The Official "Date of Completion"
of the Transcontinental Railroad under the Provisions of the Pacific Railroad
Act of 1862, et seq., as Established by the Supreme Court of the United
States to be November 6, 1869.
(99 U.S. 402) 1879
In 1879 the Supreme Court of the United States formally established, in its opinion and order in Union Pacific Railroad vs. United States (99 U.S. 402), the official "date of completion" of the Transcontinental Railroad, as constructed under the provisions of the Pacific Railroad Act of 1862, entitled "An Act to aid in the construction of a railroad and telegraph line from the Missouri River to the Pacific Ocean, and to secure to the Government the use of the same for postal, military, and other purposes" (as amended). In the following excerpt from that opinion, as delivered for the Court by Associate Justice Joseph P Bradley, the official date of completion was established as November 6, 1869. —BCC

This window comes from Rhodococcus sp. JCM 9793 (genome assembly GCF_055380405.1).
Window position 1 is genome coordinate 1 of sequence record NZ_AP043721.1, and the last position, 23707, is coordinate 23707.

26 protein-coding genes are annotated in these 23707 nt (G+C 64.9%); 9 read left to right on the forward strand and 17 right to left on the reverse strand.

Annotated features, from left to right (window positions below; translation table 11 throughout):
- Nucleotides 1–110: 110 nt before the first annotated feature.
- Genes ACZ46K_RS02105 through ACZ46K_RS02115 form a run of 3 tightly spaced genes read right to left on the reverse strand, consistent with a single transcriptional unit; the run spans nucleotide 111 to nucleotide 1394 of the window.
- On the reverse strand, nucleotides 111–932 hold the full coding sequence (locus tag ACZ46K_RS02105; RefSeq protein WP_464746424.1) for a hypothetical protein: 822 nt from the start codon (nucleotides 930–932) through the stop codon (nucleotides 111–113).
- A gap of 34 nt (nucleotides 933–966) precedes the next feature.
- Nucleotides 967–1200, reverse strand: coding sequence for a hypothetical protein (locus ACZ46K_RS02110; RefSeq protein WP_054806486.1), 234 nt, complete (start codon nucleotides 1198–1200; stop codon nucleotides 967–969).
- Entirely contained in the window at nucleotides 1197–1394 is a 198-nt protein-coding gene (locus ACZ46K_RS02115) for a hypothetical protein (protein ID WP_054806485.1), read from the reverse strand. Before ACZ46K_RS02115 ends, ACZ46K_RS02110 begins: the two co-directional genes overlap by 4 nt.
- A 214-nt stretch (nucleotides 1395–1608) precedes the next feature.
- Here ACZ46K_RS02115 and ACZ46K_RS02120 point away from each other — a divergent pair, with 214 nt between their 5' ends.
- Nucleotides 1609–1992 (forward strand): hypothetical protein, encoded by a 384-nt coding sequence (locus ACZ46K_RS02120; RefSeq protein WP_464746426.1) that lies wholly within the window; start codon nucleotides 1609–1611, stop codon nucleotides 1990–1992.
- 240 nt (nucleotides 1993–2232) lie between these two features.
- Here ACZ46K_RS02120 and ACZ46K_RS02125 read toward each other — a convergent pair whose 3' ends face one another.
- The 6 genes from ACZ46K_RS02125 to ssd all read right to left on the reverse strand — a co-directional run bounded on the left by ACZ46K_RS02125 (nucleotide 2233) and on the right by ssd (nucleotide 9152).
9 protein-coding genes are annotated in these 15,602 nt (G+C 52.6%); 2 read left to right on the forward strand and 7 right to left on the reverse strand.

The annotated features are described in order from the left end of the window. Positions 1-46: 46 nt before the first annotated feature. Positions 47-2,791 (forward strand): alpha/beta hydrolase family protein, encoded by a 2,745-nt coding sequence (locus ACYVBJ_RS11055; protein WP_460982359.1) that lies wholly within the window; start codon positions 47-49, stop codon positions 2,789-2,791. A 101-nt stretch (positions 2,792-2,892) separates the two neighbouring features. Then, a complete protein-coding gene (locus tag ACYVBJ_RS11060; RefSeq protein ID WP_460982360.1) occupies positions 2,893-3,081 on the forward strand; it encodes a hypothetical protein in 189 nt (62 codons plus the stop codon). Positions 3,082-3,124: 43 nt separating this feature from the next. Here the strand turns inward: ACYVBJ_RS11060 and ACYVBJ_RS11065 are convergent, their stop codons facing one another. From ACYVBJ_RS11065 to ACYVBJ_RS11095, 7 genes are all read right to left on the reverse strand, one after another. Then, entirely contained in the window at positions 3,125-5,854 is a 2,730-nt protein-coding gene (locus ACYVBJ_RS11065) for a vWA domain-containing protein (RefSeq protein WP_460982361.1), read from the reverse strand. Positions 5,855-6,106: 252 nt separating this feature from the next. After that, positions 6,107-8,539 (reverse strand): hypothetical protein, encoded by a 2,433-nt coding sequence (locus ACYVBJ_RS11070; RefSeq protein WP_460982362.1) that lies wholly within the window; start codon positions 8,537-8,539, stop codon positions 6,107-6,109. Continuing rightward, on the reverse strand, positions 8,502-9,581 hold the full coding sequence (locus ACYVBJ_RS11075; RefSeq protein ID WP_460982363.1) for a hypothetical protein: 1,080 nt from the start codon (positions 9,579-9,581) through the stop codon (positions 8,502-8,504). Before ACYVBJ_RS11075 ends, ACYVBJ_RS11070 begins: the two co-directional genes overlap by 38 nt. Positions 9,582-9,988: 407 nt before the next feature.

In one sense, a railroad is never completed. There is never, or hardly ever, a time when something more cannot be done, and is not done, to render the most perfect road more complete than it was before. This fact is well exemplified by the history of the early railroads of the country. At first, many of them were constructed with a flat rail, or iron bar, laid on wooden string-pieces, resulting in what was known, in former times, as snake-head -- the bars becoming loose, and curving up in such a manner as to be caught by the cars, and forced through the floors amongst the passengers. Then came the "T" rail; and finally the "H" rail, which itself passed through many successive improvements. Finally, steel rails in the place of iron rails have been adopted as the most perfect, durable, safe, and economical rails on extensive lines of road. Bridges were first made of wood, then of stone, then of stone and iron. Grades originally crossed and, in most cases, do still cross, highways and other roads on the same level. The most improved plan is to have them, by means of bridges, pass over, or under, intersecting roads. A single track is all that is deemed necessary to begin with; but now, no railroad of any pretensions is considered perfect until it has at least a double track. Depots and station-houses are at first mere sheds, which are deemed sufficient to answer the purpose of business. These are succeeded, as the means of the company admit, by commodious station and freight houses, of a permanent and ornamental structure. And so the process of improvement goes on so that is often a nice question to determine what is meant by a complete, first-class railroad; and – if a question of right or obligation between parties depends upon the completion of such a structure, courts are obliged to spell out, from the circumstances of the case, and the language and acts of the parties, what they mean when they use such terms.